Most leases are for 24, 36, 48 or 60 months (2-5 years). However, you may negotiate a lease for just about any period in between. Keep in mind, though, that not all lessors offer all terms--for example, some offer only 24- or 36-month leases. Occasionally you may find leases with terms shorter than 24 months or longer than 60 months. Sometimes you may find a lease for a period other than a full year--for example, 39 months instead of 36 months. Such a lease may be a special offer. For example, the lessors may use the same residual value for the longer term as for the shorter term, thereby spreading the depreciation over more months and reducing the monthly payments. When evaluating such a lease offer, be sure to compare all the other lease terms in addition to monthly payments. Unless the lessor is making a special offer, such as in the example, negotiating a different term for your lease will change the residual value in the monthly payment calculation. The longer the term of your lease, the lower the residual value will be (because the vehicle will be older when you return it). Thus, you will pay more in total depreciation with a longer-term lease.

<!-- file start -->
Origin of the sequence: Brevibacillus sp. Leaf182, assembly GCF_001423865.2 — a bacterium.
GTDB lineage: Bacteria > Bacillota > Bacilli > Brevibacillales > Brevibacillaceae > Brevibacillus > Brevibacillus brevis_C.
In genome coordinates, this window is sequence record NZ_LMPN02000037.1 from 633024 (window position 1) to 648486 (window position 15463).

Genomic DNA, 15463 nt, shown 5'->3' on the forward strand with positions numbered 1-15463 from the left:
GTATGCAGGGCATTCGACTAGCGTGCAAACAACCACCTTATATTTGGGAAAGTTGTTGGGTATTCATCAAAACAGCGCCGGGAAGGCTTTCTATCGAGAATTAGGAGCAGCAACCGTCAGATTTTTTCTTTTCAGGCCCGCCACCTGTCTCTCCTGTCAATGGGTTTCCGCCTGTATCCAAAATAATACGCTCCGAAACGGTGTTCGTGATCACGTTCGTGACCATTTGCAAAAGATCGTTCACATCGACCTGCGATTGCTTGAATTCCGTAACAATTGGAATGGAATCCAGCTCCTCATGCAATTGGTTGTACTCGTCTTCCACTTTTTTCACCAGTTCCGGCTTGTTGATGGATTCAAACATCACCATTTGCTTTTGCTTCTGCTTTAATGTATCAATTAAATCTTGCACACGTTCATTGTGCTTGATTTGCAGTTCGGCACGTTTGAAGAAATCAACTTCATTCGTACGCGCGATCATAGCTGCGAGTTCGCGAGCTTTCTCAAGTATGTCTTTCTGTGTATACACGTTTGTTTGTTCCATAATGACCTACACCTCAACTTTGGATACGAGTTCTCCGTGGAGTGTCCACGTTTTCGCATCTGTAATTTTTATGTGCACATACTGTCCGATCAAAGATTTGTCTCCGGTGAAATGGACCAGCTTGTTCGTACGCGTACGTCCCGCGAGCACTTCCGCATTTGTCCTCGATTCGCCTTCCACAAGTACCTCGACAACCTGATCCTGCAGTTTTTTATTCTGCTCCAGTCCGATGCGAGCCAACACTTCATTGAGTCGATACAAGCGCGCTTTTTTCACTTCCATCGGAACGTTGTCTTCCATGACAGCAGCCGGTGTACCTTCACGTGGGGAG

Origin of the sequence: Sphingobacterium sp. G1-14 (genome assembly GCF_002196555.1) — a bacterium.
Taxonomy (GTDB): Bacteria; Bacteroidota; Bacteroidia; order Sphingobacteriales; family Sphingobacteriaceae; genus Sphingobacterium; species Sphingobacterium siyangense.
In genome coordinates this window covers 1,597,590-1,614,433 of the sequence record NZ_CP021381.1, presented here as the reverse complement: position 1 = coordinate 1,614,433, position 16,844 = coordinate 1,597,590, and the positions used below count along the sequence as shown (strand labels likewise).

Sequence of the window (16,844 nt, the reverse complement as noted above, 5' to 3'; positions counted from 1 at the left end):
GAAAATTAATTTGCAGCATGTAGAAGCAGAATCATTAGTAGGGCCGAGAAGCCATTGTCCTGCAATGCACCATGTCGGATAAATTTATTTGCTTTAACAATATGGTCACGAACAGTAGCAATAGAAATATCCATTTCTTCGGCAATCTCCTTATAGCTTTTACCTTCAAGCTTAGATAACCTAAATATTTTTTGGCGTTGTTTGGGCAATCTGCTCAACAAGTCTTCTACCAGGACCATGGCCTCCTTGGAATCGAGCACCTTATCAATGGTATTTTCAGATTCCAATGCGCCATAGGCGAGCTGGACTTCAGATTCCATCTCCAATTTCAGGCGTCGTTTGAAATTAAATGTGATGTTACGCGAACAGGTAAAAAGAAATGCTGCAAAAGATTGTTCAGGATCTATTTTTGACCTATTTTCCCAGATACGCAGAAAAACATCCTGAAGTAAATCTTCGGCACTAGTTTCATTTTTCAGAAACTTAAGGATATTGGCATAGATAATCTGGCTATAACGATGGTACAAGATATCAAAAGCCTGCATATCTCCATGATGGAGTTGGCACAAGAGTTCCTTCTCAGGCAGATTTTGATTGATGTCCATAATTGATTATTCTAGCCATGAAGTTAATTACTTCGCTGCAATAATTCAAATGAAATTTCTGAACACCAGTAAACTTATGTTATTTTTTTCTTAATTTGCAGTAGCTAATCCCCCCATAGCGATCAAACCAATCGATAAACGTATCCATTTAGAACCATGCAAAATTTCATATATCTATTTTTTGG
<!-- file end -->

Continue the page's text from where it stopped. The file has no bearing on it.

Try to match the length of the lease to your needs and preferences. Negotiating a longer lease will generally lead to a lower monthly payment, but deciding to end a longer lease early could be costly. In a closed-end lease, the opportunity to avoid unexpected depreciation and walk away occurs only when you have completed the full term of the lease and paid any amounts owed (see the section Early Termination in "Leasing vs. Buying").
Common annual mileage allowances in leases are 10,000 miles, 12,000 miles, or 15,000 miles, but you can negotiate other limits. Many lessees drive more than 14,000 miles a year. Try to match the miles you will be driving to the mileage allowance in the lease. If you think you're going to be driving more miles than the lease allows, it's generally better to negotiate a higher mileage allowance in the lease than to pay for the extra miles at the end of the lease. On the other hand, if you think you'll be driving fewer miles, you may be able to save money by choosing a lower-mileage-allowance lease. Example
A lower-mileage lease will generally specify a higher residual value for the vehicle because a vehicle with fewer miles is worth more and is expected to have less wear. This higher residual value means that you will pay less for depreciation and your monthly payments will be lower. In contrast, a higher-mileage lease will generally specify a lower residual value for the vehicle because a vehicle with more miles on it when it's turned in is worth less than a lower-mileage vehicle. Therefore, you'll pay more for depreciation during the term of the lease. And if you don't use those miles, you may not be entitled to a refund at the end of the lease. If the lessor has a refund policy, it should be stated in the lease.